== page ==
First, it might be helpful to pin down why exactly Guadagnino felt compelled to make this series: a coming-of-age tale about two American high schoolers living on a military base in Italy. He’s well-versed in themes of sexuality, hence young Fraser’s (Jack Dylan Grazer) inexplicitly defined attraction to men and the experimental queerness of some of his peers.
Guadagnino delves into matters of sex itself with the overarching arc of Caitlin/Harper’s (Jordan Kristine Seamón) gender dysphoria. Guadagnino also sets the series during the 2016 election, a choice that gives certain episodes an eerie, dystopian feeling because of its traumatic recency. The time period no doubt informs the politics, which, like it or not, play a part in the film’s representation of the U.S. military, whose Vicenza base originally offered to house the show’s filming until finding out what the show was about and withdrawing all support.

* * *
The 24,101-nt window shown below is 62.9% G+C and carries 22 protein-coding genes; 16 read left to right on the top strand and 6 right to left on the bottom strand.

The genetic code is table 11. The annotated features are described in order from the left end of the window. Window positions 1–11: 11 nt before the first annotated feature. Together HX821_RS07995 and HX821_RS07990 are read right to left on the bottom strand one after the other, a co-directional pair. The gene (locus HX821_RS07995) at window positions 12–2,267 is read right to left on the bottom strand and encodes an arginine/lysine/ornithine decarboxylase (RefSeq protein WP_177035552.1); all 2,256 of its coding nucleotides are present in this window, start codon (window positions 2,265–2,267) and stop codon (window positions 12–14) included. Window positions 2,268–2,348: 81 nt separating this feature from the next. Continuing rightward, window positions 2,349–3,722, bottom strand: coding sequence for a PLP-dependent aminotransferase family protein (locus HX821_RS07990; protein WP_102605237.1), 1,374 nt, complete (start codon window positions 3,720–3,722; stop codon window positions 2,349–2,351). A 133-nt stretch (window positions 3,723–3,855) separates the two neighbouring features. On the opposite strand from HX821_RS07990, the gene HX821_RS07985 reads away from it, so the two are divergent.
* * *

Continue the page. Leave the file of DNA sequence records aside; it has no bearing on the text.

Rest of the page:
The end goal, it seems, is to tell a story about complex youth relationships, romantic and platonic, against the backdrop of external political upheaval. Guadagnino utilizes the ever-popularizing Gen Z lens of governmental nihilism alongside a pointed desire to encourage emotional liberation, which often comes with bodily liberation.
I used to have some puritanical notions about what should and should not be depicted in media, which I have since come to renounce for the sake of naturalism and combating the instances when nudity and sexuality are portrayed recklessly and unrealistically. I think Guadagnino’s sensitivity toward bodies within the series helps set the tone for Harper’s own lack of assurance about their own.